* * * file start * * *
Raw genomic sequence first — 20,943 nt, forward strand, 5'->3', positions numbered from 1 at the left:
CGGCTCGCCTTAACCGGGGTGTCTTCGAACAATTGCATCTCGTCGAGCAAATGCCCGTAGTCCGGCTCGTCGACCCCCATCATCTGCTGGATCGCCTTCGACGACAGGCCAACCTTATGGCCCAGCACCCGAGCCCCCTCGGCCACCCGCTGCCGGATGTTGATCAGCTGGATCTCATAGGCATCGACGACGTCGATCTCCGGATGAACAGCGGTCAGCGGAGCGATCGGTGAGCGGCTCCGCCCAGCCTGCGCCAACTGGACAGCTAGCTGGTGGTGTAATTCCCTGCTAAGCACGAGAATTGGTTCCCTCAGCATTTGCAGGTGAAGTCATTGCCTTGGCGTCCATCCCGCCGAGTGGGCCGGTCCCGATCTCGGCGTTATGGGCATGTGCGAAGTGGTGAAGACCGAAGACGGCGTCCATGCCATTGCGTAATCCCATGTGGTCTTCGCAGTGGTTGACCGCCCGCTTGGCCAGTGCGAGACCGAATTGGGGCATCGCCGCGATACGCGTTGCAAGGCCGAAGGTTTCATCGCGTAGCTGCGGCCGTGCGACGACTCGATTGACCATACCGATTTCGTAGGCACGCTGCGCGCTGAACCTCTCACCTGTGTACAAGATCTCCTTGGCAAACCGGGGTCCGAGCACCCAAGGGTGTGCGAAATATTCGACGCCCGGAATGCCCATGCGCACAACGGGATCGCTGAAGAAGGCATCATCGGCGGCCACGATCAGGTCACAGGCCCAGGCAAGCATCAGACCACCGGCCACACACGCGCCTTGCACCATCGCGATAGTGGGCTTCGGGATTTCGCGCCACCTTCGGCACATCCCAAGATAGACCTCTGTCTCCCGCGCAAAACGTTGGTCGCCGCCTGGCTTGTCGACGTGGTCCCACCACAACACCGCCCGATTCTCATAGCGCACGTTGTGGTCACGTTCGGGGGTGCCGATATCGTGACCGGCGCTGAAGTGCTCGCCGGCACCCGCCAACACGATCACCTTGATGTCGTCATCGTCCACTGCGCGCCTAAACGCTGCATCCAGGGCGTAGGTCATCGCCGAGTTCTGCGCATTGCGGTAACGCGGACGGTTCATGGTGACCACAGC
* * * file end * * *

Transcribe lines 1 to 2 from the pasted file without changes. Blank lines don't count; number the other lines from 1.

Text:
Raw genomic sequence first — 20,943 nt, forward strand, 5'->3', positions numbered from 1 at the left:
CGGCTCGCCTTAACCGGGGTGTCTTCGAACAATTGCATCTCGTCGAGCAAATGCCCGTAGTCCGGCTCGTCGACCCCCATCATCTGCTGGATCGCCTTCGACGACAGGCCAACCTTATGGCCCAGCACCCGAGCCCCCTCGGCCACCCGCTGCCGGATGTTGATCAGCTGGATCTCATAGGCATCGACGACGTCGATCTCCGGATGAACAGCGGTCAGCGGAGCGATCGGTGAGCGGCTCCGCCCAGCCTGCGCCAACTGGACAGCTAGCTGGTGGTGTAATTCCCTGCTAAGCACGAGAATTGGTTCCCTCAGCATTTGCAGGTGAAGTCATTGCCTTGGCGTCCATCCCGCCGAGTGGGCCGGTCCCGATCTCGGCGTTATGGGCATGTGCGAAGTGGTGAAGACCGAAGACGGCGTCCATGCCATTGCGTAATCCCATGTGGTCTTCGCAGTGGTTGACCGCCCGCTTGGCCAGTGCGAGACCGAATTGGGGCATCGCCGCGATACGCGTTGCAAGGCCGAAGGTTTCATCGCGTAGCTGCGGCCGTGCGACGACTCGATTGACCATACCGATTTCGTAGGCACGCTGCGCGCTGAACCTCTCACCTGTGTACAAGATCTCCTTGGCAAACCGGGGTCCGAGCACCCAAGGGTGTGCGAAATATTCGACGCCCGGAATGCCCATGCGCACAACGGGATCGCTGAAGAAGGCATCATCGGCGGCCACGATCAGGTCACAGGCCCAGGCAAGCATCAGACCACCGGCCACACACGCGCCTTGCACCATCGCGATAGTGGGCTTCGGGATTTCGCGCCACCTTCGGCACATCCCAAGATAGACCTCTGTCTCCCGCGCAAAACGTTGGTCGCCGCCTGGCTTGTCGACGTGGTCCCACCACAACACCGCCCGATTCTCATAGCGCACGTTGTGGTCACGTTCGGGGGTGCCGATATCGTGACCGGCGCTGAAGTGCTCGCCGGCACCCGCCAACACGATCACCTTGATGTCGTCATCGTCCACTGCGCGCCTAAACGCTGCATCCAGGGCGTAGGTCATCGCCGAGTTCTGCGCATTGCGGTAACGCGGACGGTTCATGGTGACCACAGC